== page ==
One of the reasons the film works is that it really doesn’t take itself seriously. Most action comedies seem as though the action sequences are serious. Not here. For one thing, Kevin Hart plays these scenes with all the insanity that they deserve. And we all know that Dwayne Johnson cannot be killed.

But I think a bigger reason that the film is so enjoyable is that Hart and Johnson work really well together. Hart is naturally a spaz. And Johnson has shown himself admirably able to play dorky characters. And the two of them just click. The film really isn’t an action picture so much as the story of a boy trying to get a really friendly and lovable dog to stop following him home.

It’s Time Is Over

Of course, there’s nothing real in this film. There is more character depth in a Nichols and May skit than there is in any character in this film. It wasn’t created to last more than a couple of weeks in the theater and then perhaps a year at Redbox. This is why Hollywood cranks out films. But rarely do they have the charm of Central Intelligence. And even when they do, there’s a huge opportunity cost. Central Intelligence cost $50 million to make. That’s over 62 times the budget of Dead Snow.

Central Intelligence was a good way to waste two hours. But watching too many films like it is a good way to waste your life.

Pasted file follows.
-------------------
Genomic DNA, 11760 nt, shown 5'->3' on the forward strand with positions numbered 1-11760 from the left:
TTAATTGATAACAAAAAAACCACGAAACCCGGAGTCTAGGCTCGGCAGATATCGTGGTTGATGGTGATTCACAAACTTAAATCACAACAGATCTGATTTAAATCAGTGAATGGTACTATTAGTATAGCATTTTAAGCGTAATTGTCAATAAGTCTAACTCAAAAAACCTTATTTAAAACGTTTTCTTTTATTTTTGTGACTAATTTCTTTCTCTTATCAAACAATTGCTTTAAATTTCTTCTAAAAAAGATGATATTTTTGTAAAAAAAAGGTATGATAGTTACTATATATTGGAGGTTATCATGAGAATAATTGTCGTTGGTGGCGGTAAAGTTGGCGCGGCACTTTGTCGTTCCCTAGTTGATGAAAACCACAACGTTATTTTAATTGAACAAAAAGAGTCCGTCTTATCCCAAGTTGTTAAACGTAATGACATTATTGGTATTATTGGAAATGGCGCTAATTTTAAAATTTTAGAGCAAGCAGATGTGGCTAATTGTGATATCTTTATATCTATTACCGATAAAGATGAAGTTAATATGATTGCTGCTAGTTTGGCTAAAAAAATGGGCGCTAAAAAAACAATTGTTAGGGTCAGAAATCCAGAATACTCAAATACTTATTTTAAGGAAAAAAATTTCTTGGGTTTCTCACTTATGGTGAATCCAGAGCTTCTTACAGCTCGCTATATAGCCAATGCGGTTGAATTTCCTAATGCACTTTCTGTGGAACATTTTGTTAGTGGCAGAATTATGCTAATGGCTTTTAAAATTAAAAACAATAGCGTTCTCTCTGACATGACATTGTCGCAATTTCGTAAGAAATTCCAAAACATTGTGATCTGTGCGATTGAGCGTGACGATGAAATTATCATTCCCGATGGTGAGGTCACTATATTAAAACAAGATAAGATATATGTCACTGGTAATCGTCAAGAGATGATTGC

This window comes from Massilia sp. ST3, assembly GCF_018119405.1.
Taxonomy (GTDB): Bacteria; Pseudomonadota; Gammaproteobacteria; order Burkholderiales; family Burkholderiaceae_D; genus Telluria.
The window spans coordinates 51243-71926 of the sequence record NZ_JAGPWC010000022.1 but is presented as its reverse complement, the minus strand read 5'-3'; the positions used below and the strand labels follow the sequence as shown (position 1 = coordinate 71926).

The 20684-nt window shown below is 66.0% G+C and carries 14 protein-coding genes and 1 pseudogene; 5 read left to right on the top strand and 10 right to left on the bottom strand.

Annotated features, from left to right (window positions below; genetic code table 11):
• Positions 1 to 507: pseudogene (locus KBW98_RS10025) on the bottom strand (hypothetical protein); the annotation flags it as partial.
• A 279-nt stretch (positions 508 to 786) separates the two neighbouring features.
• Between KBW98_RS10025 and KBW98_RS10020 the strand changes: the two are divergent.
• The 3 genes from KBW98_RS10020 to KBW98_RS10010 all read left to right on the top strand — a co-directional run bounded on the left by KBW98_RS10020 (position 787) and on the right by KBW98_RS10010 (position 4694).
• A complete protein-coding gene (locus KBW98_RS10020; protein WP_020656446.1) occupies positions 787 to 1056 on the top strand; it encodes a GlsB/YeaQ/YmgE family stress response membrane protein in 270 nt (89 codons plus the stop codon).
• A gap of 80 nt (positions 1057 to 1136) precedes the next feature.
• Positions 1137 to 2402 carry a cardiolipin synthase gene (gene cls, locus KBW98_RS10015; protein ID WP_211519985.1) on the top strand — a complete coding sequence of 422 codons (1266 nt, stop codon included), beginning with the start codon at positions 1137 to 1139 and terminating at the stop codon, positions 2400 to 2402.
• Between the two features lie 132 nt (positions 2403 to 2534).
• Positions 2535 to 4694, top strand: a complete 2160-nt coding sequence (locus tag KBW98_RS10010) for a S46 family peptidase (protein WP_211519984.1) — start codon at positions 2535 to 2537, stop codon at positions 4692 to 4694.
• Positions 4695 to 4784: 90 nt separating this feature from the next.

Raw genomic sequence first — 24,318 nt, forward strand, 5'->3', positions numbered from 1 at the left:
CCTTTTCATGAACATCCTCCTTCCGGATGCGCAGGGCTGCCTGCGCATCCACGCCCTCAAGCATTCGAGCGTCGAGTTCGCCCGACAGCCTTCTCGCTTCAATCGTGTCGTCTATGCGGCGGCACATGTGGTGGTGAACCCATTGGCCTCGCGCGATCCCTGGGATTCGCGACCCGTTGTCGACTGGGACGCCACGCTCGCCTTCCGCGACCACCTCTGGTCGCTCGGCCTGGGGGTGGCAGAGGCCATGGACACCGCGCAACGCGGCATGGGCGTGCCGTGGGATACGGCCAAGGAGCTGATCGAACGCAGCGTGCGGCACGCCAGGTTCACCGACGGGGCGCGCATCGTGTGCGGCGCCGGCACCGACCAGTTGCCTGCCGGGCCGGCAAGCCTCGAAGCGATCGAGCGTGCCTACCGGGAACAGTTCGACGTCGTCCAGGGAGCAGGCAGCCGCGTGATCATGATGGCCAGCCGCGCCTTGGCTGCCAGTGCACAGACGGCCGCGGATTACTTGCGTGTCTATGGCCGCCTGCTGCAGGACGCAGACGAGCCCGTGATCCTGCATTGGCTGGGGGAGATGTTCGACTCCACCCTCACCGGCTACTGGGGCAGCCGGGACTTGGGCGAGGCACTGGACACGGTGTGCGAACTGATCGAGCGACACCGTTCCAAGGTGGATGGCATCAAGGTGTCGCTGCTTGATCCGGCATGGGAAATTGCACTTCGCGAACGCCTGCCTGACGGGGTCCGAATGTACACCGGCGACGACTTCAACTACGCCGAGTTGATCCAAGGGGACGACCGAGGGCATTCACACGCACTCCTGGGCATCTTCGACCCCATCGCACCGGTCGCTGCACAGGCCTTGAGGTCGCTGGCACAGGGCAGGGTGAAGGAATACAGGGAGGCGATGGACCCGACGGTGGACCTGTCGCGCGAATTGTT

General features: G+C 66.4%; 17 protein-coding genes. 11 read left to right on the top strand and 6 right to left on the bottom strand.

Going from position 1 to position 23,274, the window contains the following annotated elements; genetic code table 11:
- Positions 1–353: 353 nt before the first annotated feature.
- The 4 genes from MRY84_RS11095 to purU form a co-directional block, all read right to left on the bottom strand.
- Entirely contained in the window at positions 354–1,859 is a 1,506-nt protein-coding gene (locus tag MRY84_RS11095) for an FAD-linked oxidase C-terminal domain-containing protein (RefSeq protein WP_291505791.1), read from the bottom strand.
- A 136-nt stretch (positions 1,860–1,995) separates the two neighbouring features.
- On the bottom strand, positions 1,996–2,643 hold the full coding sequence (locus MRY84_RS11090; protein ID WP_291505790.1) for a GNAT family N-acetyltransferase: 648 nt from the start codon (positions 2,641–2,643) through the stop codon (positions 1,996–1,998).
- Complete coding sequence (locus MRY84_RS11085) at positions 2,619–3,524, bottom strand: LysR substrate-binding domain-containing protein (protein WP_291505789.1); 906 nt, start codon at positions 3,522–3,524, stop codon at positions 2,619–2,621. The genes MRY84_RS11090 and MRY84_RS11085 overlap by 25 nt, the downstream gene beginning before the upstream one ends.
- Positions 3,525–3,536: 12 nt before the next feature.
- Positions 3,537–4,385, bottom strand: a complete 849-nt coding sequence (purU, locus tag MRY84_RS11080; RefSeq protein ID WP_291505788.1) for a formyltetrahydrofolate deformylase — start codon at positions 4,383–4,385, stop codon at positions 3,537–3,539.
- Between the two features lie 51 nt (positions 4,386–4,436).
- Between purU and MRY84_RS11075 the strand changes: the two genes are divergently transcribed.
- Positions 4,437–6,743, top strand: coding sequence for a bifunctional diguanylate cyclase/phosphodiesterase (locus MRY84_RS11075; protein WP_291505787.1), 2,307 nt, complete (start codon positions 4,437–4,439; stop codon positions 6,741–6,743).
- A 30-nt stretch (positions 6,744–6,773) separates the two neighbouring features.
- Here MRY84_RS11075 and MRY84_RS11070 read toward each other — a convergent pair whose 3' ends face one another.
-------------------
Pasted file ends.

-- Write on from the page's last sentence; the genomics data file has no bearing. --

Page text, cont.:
[1] In general, I do not talk during films. But my older sister is incapable of sitting all the way through a film. So we had to pause it about eight times.

In— for Latin, Em— for French, Confusion for English

The American Heritage Guide to Contemporary Usage and StyleSome words in English, such as enquire and inquire, can be spelled with either en— or in–. In fact, from a historical point of view, these two prefixes are the same. As the Latin language developed into French, Latin in— became en–. For example, Latin inflammāre developed into French enflammer, borrowed into English as enflame. Later the word came to be written as inflame in imitation of the original Latin form. During the middle English period, a great number of French words beginning with en— came into the English language, and in many instances the spelling of these words was similarly remodeled to begin with in–. In some pairs of words, however, the difference in spelling between en— or in— has been used to distinguish a difference in meaning, such as in the pair ensure and insure. Because of the difference in spelling, most English speakers today probably consider ensure and insure to be two entirely different verbs, but in origin insure is just a specialized financial use of the word ensure, “make secure.”

The American Heritage Guide to Contemporary Usage and Style

Trump Inauguration: And Away We Go!

Donald Trump InaugurationSo it has begun. The Trump inauguration is over and so now Donald Trump is President of the United States. I have just a few thoughts to share with you all. It’s nothing too profound. It’s hard to be profound when you are terrified.

The Protests

To begin with, I wasn’t in favor of protesting Trump’s inauguration. He was elected president fairly in the context of our non-democratic system. And it bothers me to think that people will be more interested in protesting this than in trying to fix our country’s election system.

The Electoral College

Let’s just talk about the electoral college — even though that is actually a fairly minor way that this country is non-democratic. We face a really difficult time getting rid of it. Before Trump was elected president despite losing the popular vote by almost three million votes, most Republicans wanted to get rid of it. After the election, Republican voters flipped and decided that the electoral college was just great!